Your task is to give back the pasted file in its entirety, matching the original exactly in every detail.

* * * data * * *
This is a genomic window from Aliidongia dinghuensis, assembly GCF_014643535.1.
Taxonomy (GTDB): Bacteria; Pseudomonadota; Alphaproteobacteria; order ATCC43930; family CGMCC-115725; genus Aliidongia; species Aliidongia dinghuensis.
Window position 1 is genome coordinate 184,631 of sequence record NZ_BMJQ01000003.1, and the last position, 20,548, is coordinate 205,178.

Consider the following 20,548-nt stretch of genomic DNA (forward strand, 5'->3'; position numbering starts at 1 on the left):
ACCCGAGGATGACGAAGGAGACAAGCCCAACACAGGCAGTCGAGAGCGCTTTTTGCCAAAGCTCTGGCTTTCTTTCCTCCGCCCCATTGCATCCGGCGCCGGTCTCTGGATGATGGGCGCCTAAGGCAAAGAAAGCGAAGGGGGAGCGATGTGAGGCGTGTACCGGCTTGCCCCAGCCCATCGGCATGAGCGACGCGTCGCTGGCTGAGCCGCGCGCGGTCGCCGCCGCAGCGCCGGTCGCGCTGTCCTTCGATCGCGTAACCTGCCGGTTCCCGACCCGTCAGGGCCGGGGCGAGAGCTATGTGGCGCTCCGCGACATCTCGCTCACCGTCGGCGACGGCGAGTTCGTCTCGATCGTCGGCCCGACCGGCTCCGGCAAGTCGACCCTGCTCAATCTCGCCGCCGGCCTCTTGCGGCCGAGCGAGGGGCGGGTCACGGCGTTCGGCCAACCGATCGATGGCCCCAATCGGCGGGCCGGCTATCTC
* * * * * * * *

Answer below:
This is a genomic window from Aliidongia dinghuensis, assembly GCF_014643535.1.
Taxonomy (GTDB): Bacteria; Pseudomonadota; Alphaproteobacteria; order ATCC43930; family CGMCC-115725; genus Aliidongia; species Aliidongia dinghuensis.
Window position 1 is genome coordinate 184,631 of sequence record NZ_BMJQ01000003.1, and the last position, 20,548, is coordinate 205,178.

Consider the following 20,548-nt stretch of genomic DNA (forward strand, 5'->3'; position numbering starts at 1 on the left):
ACCCGAGGATGACGAAGGAGACAAGCCCAACACAGGCAGTCGAGAGCGCTTTTTGCCAAAGCTCTGGCTTTCTTTCCTCCGCCCCATTGCATCCGGCGCCGGTCTCTGGATGATGGGCGCCTAAGGCAAAGAAAGCGAAGGGGGAGCGATGTGAGGCGTGTACCGGCTTGCCCCAGCCCATCGGCATGAGCGACGCGTCGCTGGCTGAGCCGCGCGCGGTCGCCGCCGCAGCGCCGGTCGCGCTGTCCTTCGATCGCGTAACCTGCCGGTTCCCGACCCGTCAGGGCCGGGGCGAGAGCTATGTGGCGCTCCGCGACATCTCGCTCACCGTCGGCGACGGCGAGTTCGTCTCGATCGTCGGCCCGACCGGCTCCGGCAAGTCGACCCTGCTCAATCTCGCCGCCGGCCTCTTGCGGCCGAGCGAGGGGCGGGTCACGGCGTTCGGCCAACCGATCGATGGCCCCAATCGGCGGGCCGGCTATCTC